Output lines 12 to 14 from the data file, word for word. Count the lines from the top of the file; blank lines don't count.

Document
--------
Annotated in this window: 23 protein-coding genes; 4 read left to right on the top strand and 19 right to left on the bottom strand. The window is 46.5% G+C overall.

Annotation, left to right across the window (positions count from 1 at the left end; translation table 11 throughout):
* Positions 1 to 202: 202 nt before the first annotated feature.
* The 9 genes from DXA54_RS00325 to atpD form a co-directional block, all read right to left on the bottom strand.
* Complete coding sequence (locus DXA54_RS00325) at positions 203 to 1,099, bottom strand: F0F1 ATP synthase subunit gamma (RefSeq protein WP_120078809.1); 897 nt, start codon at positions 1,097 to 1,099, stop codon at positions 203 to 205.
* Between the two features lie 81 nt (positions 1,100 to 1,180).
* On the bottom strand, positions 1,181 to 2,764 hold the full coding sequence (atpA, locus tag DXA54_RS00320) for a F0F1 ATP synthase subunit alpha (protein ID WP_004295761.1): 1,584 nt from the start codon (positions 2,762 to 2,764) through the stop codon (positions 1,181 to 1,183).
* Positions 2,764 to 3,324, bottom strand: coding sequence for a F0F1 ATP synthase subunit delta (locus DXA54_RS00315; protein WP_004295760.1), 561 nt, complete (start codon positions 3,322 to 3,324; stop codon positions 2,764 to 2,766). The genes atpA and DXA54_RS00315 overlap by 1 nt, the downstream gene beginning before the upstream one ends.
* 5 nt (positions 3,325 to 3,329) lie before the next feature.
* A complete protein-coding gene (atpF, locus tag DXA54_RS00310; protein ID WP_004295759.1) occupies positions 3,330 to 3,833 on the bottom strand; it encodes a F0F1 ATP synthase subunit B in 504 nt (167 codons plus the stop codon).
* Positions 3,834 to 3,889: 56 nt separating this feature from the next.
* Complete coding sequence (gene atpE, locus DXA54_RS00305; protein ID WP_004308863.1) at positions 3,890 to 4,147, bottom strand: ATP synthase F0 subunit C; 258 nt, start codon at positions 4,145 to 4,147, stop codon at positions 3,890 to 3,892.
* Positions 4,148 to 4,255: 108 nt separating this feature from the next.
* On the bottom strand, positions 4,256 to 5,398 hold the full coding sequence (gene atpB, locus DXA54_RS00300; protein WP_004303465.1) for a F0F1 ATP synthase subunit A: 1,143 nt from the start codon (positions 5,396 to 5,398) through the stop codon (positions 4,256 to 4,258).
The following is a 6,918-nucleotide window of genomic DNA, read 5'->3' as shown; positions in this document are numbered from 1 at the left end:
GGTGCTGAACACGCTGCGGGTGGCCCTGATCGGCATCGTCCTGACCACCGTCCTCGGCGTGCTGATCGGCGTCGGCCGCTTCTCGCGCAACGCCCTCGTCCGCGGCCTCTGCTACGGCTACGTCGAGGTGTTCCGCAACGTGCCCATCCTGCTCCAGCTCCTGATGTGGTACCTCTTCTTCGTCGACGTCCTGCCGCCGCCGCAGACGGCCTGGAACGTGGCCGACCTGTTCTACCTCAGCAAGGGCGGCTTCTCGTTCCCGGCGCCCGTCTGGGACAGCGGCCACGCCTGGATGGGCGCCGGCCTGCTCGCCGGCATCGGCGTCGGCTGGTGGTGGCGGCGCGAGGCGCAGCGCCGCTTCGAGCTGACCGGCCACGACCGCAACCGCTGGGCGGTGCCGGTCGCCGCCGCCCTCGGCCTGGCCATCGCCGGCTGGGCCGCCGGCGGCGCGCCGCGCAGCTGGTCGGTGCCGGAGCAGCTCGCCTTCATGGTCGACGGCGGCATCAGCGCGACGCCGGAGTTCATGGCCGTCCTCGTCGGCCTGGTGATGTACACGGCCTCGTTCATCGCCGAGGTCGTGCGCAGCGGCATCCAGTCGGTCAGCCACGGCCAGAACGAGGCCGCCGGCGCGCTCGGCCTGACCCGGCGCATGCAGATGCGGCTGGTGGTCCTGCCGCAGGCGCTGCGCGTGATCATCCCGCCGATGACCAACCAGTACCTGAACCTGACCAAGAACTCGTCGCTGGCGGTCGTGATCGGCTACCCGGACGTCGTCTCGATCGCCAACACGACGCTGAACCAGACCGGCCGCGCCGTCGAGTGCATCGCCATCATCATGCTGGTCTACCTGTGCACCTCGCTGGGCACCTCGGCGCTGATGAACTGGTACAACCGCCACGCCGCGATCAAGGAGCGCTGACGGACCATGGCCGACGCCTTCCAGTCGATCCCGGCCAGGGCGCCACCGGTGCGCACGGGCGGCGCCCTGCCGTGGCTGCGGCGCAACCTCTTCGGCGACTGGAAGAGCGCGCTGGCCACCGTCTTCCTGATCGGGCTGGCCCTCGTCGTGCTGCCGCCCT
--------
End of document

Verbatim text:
* Complete coding sequence (gene atpE, locus DXA54_RS00305; protein ID WP_004308863.1) at positions 3,890 to 4,147, bottom strand: ATP synthase F0 subunit C; 258 nt, start codon at positions 4,145 to 4,147, stop codon at positions 3,890 to 3,892.
* Positions 4,148 to 4,255: 108 nt separating this feature from the next.
* On the bottom strand, positions 4,256 to 5,398 hold the full coding sequence (gene atpB, locus DXA54_RS00300; protein WP_004303465.1) for a F0F1 ATP synthase subunit A: 1,143 nt from the start codon (positions 5,396 to 5,398) through the stop codon (positions 4,256 to 4,258).